- Set up CI/CD.
- Create a pipeline that is triggered by a push to the code repository.
- Decide what actions you want to take when the pipeline is triggered.
- Decide what artifacts you want to deploy.
- Decide on the target environment. It is assumed that Kubernetes-related deployments work well with GitOps, but you can also use any target environment other than Kubernetes.
- Decide how to trigger the actions.
What Is the Difference Between GitOps and Traditional Ops?
GitOps and traditional operations often work hand in hand at many organizations. Although they are not exactly the same, they share the same goal of enabling efficient and automated software delivery. The main difference between GitOps and traditional operations is that the latter is often tightly coupled with the deployment software (Ansible, Puppet, Terraform, etc.). GitOps, however, doesn’t rely on any particular tool or service. It’s only focused on the data and doesn’t care about the underlying infrastructure. Because of this, it offers a lot of flexibility and can be applied in different environments.
Why Should You Care About GitOps?
GitOps is a software delivery methodology that combines the principles of DevOps and the collaborative nature of Git. GitOps is a natural progression from DevOps and CI/CD. When you’re at the early stages of implementing DevOps, you have a central repository where you store all your code. This is where you have your code written, tested, and ready to be deployed. So, for most DevOps processes, the fundamental of CI/CD is the Git repository.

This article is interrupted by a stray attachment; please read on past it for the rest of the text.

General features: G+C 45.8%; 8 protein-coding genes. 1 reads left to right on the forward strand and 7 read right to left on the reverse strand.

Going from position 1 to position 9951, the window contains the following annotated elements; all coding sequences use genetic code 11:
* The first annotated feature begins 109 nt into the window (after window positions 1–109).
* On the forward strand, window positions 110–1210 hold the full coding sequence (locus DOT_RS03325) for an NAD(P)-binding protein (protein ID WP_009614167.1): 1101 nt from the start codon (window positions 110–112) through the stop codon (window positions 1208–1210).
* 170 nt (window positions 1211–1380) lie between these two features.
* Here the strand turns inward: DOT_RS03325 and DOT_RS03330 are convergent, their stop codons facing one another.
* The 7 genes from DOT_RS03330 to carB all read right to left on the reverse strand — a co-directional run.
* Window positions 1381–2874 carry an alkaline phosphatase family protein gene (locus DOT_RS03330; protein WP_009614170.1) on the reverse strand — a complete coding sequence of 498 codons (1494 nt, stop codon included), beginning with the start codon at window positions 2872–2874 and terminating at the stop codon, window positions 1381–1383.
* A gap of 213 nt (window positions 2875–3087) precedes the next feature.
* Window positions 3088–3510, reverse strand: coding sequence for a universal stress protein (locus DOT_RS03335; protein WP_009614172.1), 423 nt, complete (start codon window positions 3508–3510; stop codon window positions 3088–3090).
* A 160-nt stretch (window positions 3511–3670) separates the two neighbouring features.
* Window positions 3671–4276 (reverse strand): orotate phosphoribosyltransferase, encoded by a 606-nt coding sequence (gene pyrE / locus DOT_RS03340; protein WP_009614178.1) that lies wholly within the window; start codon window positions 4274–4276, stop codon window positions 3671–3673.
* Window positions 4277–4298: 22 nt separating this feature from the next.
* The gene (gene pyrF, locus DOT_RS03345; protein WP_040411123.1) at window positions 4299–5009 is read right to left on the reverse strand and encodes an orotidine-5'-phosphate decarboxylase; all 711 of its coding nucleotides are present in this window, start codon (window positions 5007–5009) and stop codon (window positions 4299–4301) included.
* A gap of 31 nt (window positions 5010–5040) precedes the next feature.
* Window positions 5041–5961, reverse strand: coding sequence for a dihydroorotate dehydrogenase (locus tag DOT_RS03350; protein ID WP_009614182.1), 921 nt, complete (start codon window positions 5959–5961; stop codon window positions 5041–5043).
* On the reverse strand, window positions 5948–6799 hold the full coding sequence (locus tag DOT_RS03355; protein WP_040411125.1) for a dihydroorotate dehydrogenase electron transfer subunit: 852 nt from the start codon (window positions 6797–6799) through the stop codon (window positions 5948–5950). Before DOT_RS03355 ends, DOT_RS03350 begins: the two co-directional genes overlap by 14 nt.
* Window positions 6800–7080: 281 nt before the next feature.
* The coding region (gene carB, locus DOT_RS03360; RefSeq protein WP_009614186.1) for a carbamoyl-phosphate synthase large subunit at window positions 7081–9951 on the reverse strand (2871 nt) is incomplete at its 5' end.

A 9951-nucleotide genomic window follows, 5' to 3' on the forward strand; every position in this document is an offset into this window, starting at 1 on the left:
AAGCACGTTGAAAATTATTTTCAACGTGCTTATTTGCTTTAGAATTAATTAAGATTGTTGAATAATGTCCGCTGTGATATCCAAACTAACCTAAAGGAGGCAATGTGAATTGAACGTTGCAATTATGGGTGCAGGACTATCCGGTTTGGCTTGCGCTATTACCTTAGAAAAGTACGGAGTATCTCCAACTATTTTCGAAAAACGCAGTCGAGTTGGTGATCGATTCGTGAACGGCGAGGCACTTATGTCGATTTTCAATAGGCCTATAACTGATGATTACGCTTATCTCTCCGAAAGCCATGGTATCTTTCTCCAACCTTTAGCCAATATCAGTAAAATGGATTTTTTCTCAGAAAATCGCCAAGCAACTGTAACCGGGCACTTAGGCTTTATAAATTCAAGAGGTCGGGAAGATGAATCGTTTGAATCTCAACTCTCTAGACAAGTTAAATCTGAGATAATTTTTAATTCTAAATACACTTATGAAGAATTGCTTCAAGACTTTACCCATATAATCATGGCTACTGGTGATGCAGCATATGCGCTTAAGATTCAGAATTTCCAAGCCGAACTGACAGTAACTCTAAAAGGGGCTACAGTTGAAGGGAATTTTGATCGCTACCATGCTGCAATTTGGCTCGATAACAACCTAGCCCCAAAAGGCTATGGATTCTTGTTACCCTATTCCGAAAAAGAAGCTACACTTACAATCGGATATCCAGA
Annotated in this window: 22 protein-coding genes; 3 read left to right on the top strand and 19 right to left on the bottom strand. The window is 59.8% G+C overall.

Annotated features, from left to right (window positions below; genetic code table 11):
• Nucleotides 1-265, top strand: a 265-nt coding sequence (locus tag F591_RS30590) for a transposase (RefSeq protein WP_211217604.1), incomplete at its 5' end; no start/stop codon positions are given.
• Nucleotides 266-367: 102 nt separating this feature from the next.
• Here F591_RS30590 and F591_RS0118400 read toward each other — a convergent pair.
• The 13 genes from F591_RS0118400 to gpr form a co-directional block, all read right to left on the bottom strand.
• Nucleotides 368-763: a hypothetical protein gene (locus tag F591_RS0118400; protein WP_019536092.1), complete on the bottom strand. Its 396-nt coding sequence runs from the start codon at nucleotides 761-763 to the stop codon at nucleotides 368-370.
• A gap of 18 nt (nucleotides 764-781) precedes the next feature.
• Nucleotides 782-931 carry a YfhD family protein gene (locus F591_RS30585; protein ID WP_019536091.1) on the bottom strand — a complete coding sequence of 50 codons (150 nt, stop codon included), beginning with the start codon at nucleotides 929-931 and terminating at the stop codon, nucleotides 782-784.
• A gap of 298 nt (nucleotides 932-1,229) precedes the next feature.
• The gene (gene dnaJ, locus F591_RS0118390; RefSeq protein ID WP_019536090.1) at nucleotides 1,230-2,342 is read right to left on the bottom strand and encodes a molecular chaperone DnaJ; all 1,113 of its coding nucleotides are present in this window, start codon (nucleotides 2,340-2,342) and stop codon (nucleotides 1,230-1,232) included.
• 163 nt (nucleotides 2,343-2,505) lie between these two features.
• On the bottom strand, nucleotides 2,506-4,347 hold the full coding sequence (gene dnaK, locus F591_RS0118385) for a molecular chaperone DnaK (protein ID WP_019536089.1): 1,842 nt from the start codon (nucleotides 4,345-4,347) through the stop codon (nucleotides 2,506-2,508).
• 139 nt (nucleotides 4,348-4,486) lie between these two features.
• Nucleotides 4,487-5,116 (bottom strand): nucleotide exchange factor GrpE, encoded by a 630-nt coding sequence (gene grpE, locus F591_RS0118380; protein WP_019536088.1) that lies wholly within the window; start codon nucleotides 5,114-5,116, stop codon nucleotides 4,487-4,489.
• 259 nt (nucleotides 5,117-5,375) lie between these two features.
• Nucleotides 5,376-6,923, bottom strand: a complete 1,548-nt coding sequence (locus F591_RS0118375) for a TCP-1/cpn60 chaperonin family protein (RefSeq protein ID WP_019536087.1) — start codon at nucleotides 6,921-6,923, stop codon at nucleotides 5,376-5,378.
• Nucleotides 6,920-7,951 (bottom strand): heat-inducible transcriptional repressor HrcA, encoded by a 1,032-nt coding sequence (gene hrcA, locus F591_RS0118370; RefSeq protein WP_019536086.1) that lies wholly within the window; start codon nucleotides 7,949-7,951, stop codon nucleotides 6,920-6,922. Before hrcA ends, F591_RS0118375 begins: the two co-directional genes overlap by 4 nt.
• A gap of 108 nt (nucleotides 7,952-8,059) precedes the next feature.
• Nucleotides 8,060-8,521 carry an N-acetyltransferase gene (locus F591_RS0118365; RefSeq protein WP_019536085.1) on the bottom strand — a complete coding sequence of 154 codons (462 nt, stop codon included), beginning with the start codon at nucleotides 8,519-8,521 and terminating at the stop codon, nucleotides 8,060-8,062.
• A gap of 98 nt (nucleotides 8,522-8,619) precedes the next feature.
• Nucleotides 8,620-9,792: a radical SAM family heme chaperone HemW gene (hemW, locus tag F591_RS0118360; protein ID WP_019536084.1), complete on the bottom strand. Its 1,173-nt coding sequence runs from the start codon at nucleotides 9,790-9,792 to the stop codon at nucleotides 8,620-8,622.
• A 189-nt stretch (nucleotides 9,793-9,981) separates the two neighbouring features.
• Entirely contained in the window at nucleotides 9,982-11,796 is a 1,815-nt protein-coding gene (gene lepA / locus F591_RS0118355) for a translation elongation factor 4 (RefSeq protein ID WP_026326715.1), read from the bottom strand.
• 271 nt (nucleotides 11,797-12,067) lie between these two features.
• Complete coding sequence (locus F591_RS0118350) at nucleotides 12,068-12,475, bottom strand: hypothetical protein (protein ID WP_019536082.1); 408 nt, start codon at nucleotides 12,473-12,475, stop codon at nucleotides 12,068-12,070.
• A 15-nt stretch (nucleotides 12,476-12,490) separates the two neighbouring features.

GitOps is an excellent way to create fast feedback loops, enable continuous deployment and improve your software delivery. The traditional way of doing things is to have a separate team responsible for operations. This team is responsible for managing the underlying infrastructure, tools, etc. and then using that infrastructure to deploy software to the customers. On the other hand, with GitOps, you have your software team pulling code off their repository and pushing their code directly to the deployment server. As a result, you get faster iteration cycles and a better feedback loop.
Elements of Successful GitOps Methodology
Although GitOps is a relatively new concept, its general idea has been around for a while. Here are the six elements of successful GitOps techniques:
- Controlled Workflow
A controlled workflow is one of the cornerstones of any GitOps process. It typically includes a workflow system, such as Jira or Gitea, that tracks your code from its inception to its delivery. The controlled workflow is responsible for tracking code commits, issues, and dependencies. When you have all of this information, it gets much easier to deliver new features and resolve any issues that come up.
- Centralised Repository
Having a centralised repository is one of the requirements for a successful GitOps implementation. Since many developers are already familiar with version control systems like Git, BitBucket, GitLab, etc, it becomes easy for Dev and Ops to collaborate and work together. Onboarding of new developers will also be very easy as the learning curve will be negligible.